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This research explores institutional arrangements that govern health literacy promotion policies in Thailand since 2014. This study sets the main questions as what are the main institutional arrangements that governed health literacy promotion policies in Thailand since 2014 and can these arrangements be viewed as collaborative health governance? This paper argues that the military coup in 2014 transformed institutional-governing arrangements on health system management and health promotion greatly as many legal-political institutions and various social-political agencies were involved and brought together to promote health and health literacy. A so-called principle of ‘collaborative governance’ has been employed and implemented to promote health in Thailand recently, however, this study argues that the institutional constraints under authoritarian regime offer a ‘fictitious-collaborative health governance’ instead. Furthermore, deliberative processes on health literacy promotion regulated by many legal - institutional constraints had characteristics of ‘pseudo-deliberation’. This work is qualitative research, and it analyzes and explains research results by looking through theoretical concepts of institutionalism and collaborative governance. This study argues that to reach the goal of health literate community and society, Thai health agencies and authorities should re-approach health and health literacy promotion from the bottom-up perspective. Also, overcoming fictitious collaborative health promotion and pseudo-deliberation are necessary. To do that, we need a long-term project of building up a ‘critical health regime’ based on critical education and anti-authoritarianism as major principles.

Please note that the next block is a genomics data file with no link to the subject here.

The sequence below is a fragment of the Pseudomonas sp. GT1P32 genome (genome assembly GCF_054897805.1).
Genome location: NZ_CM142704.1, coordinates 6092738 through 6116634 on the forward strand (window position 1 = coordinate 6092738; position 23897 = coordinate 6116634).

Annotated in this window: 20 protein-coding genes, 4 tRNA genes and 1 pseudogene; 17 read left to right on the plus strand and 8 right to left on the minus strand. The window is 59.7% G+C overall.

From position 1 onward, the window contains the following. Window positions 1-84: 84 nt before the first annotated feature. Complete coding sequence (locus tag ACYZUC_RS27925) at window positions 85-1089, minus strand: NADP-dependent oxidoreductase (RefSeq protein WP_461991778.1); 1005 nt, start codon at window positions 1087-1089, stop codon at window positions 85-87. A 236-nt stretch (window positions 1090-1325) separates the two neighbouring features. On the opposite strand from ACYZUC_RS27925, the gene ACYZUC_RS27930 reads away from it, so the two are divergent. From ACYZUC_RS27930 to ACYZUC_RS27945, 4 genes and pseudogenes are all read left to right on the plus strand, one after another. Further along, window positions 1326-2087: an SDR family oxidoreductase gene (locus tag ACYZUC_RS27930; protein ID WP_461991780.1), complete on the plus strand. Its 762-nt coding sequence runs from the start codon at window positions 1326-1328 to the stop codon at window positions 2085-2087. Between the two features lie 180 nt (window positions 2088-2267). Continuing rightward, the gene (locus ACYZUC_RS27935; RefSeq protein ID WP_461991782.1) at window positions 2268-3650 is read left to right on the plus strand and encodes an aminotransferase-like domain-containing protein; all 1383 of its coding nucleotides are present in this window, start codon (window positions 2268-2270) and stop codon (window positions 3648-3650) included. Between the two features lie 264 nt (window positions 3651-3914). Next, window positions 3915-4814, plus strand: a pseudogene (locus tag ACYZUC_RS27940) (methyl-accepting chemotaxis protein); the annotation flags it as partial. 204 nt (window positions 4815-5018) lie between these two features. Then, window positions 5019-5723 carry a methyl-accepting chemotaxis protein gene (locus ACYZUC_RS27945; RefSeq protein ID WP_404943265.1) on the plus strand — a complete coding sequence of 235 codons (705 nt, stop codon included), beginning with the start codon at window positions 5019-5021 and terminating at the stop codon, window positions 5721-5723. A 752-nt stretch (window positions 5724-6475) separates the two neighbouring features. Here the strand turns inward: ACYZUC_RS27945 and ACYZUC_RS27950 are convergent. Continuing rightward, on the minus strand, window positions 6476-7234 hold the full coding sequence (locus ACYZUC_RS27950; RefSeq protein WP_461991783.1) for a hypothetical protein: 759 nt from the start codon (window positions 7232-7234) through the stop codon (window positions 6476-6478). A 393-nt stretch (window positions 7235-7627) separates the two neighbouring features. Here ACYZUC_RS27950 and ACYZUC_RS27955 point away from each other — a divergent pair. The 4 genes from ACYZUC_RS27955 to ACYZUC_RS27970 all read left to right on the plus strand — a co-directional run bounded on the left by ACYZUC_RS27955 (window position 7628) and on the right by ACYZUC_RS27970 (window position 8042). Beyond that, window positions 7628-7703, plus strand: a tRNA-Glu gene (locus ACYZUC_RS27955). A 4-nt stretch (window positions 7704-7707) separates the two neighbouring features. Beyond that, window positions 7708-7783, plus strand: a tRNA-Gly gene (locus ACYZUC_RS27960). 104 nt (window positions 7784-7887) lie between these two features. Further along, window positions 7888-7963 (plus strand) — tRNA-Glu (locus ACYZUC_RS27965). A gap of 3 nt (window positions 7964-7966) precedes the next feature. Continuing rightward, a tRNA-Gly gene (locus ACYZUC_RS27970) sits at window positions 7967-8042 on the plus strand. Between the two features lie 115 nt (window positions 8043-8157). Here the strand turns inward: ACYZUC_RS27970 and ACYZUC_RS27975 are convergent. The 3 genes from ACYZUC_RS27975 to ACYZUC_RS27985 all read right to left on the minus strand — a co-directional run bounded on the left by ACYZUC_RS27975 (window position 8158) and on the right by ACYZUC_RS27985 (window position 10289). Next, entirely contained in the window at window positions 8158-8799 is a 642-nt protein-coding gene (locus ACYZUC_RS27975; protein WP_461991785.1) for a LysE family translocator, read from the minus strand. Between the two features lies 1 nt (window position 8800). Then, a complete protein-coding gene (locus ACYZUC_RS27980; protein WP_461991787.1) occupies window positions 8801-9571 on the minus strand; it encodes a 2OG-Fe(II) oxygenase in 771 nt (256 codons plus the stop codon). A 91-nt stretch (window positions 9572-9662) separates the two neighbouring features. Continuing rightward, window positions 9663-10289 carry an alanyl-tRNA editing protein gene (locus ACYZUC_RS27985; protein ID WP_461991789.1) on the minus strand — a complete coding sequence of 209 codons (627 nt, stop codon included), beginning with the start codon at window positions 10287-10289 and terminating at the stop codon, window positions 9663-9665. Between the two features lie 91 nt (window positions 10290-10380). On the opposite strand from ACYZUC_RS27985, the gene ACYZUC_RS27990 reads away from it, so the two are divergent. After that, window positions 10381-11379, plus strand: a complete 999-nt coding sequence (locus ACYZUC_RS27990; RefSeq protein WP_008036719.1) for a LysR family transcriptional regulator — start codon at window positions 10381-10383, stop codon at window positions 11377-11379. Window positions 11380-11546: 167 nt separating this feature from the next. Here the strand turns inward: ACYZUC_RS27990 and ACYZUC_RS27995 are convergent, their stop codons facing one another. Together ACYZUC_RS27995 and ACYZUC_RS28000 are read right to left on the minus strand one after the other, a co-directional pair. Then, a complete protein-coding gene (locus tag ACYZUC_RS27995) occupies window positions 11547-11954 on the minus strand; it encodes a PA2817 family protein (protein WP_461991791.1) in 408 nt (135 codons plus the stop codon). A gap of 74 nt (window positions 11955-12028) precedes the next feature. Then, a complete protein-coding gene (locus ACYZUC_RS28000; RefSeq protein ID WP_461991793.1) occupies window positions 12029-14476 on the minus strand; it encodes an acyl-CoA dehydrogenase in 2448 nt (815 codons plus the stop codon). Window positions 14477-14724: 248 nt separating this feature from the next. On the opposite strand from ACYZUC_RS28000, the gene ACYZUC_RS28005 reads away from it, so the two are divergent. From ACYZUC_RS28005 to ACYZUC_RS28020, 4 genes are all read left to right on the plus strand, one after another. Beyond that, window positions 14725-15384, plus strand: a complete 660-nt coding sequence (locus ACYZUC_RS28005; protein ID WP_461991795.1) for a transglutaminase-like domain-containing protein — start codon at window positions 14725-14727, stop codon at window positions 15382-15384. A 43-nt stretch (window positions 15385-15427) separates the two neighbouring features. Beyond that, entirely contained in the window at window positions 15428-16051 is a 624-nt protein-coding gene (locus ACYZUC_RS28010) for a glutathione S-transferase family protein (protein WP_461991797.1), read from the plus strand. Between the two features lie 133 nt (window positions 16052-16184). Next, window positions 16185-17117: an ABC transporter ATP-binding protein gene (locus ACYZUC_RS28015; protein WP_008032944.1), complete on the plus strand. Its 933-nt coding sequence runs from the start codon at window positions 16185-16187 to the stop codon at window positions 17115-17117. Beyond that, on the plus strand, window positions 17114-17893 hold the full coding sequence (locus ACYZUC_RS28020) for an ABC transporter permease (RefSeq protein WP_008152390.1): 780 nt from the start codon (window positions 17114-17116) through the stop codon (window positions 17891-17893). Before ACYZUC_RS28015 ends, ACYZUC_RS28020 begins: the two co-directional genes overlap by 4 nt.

(*The paper was presented at The Hong Kong Polytechnic University’s College of Professional and Continuing Education (CPCE) Conference “Post-pandemic health and long-term care: A new paradigm”. September 2021)
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